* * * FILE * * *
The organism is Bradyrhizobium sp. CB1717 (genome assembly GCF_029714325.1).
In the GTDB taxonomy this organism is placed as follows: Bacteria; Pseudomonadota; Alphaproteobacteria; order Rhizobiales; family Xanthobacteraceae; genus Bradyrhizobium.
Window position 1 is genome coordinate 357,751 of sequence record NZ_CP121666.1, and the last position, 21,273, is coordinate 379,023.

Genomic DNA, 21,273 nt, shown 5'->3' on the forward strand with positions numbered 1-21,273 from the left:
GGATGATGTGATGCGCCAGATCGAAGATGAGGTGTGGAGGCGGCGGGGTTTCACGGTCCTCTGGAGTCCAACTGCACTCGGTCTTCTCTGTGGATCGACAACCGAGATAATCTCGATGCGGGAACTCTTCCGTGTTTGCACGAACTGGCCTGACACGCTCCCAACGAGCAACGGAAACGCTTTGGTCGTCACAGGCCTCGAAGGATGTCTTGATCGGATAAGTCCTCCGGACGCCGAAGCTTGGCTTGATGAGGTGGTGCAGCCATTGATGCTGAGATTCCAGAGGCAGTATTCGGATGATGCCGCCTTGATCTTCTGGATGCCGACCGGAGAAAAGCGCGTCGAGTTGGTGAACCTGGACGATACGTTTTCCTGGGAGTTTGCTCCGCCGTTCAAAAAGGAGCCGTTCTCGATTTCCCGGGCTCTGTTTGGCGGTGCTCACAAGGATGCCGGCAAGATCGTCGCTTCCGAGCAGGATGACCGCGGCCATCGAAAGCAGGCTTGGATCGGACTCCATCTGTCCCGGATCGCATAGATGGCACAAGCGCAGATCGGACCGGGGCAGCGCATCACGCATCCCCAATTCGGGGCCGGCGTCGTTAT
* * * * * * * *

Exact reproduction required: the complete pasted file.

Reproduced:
The organism is Bradyrhizobium sp. CB1717 (genome assembly GCF_029714325.1).
In the GTDB taxonomy this organism is placed as follows: Bacteria; Pseudomonadota; Alphaproteobacteria; order Rhizobiales; family Xanthobacteraceae; genus Bradyrhizobium.
Window position 1 is genome coordinate 357,751 of sequence record NZ_CP121666.1, and the last position, 21,273, is coordinate 379,023.

Genomic DNA, 21,273 nt, shown 5'->3' on the forward strand with positions numbered 1-21,273 from the left:
GGATGATGTGATGCGCCAGATCGAAGATGAGGTGTGGAGGCGGCGGGGTTTCACGGTCCTCTGGAGTCCAACTGCACTCGGTCTTCTCTGTGGATCGACAACCGAGATAATCTCGATGCGGGAACTCTTCCGTGTTTGCACGAACTGGCCTGACACGCTCCCAACGAGCAACGGAAACGCTTTGGTCGTCACAGGCCTCGAAGGATGTCTTGATCGGATAAGTCCTCCGGACGCCGAAGCTTGGCTTGATGAGGTGGTGCAGCCATTGATGCTGAGATTCCAGAGGCAGTATTCGGATGATGCCGCCTTGATCTTCTGGATGCCGACCGGAGAAAAGCGCGTCGAGTTGGTGAACCTGGACGATACGTTTTCCTGGGAGTTTGCTCCGCCGTTCAAAAAGGAGCCGTTCTCGATTTCCCGGGCTCTGTTTGGCGGTGCTCACAAGGATGCCGGCAAGATCGTCGCTTCCGAGCAGGATGACCGCGGCCATCGAAAGCAGGCTTGGATCGGACTCCATCTGTCCCGGATCGCATAGATGGCACAAGCGCAGATCGGACCGGGGCAGCGCATCACGCATCCCCAATTCGGGGCCGGCGTCGTTAT